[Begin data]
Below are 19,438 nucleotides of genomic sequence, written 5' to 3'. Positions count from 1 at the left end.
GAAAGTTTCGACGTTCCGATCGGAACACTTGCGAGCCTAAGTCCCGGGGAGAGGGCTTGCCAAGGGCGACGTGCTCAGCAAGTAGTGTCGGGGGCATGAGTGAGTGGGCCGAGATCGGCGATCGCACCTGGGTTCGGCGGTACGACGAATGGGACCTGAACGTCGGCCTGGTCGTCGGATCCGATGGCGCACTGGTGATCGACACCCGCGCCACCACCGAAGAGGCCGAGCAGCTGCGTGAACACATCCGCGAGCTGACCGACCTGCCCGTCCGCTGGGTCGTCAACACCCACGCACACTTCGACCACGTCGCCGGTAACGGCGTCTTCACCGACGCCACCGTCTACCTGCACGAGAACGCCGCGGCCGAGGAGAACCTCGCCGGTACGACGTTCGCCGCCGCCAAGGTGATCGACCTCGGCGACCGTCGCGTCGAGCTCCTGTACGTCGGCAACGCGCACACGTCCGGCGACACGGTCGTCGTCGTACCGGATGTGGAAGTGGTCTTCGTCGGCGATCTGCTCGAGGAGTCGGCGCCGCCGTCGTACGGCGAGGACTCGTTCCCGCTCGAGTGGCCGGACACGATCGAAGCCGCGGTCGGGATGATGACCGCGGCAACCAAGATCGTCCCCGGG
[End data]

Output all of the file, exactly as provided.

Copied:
Below are 19,438 nucleotides of genomic sequence, written 5' to 3'. Positions count from 1 at the left end.
GAAAGTTTCGACGTTCCGATCGGAACACTTGCGAGCCTAAGTCCCGGGGAGAGGGCTTGCCAAGGGCGACGTGCTCAGCAAGTAGTGTCGGGGGCATGAGTGAGTGGGCCGAGATCGGCGATCGCACCTGGGTTCGGCGGTACGACGAATGGGACCTGAACGTCGGCCTGGTCGTCGGATCCGATGGCGCACTGGTGATCGACACCCGCGCCACCACCGAAGAGGCCGAGCAGCTGCGTGAACACATCCGCGAGCTGACCGACCTGCCCGTCCGCTGGGTCGTCAACACCCACGCACACTTCGACCACGTCGCCGGTAACGGCGTCTTCACCGACGCCACCGTCTACCTGCACGAGAACGCCGCGGCCGAGGAGAACCTCGCCGGTACGACGTTCGCCGCCGCCAAGGTGATCGACCTCGGCGACCGTCGCGTCGAGCTCCTGTACGTCGGCAACGCGCACACGTCCGGCGACACGGTCGTCGTCGTACCGGATGTGGAAGTGGTCTTCGTCGGCGATCTGCTCGAGGAGTCGGCGCCGCCGTCGTACGGCGAGGACTCGTTCCCGCTCGAGTGGCCGGACACGATCGAAGCCGCGGTCGGGATGATGACCGCGGCAACCAAGATCGTCCCCGGG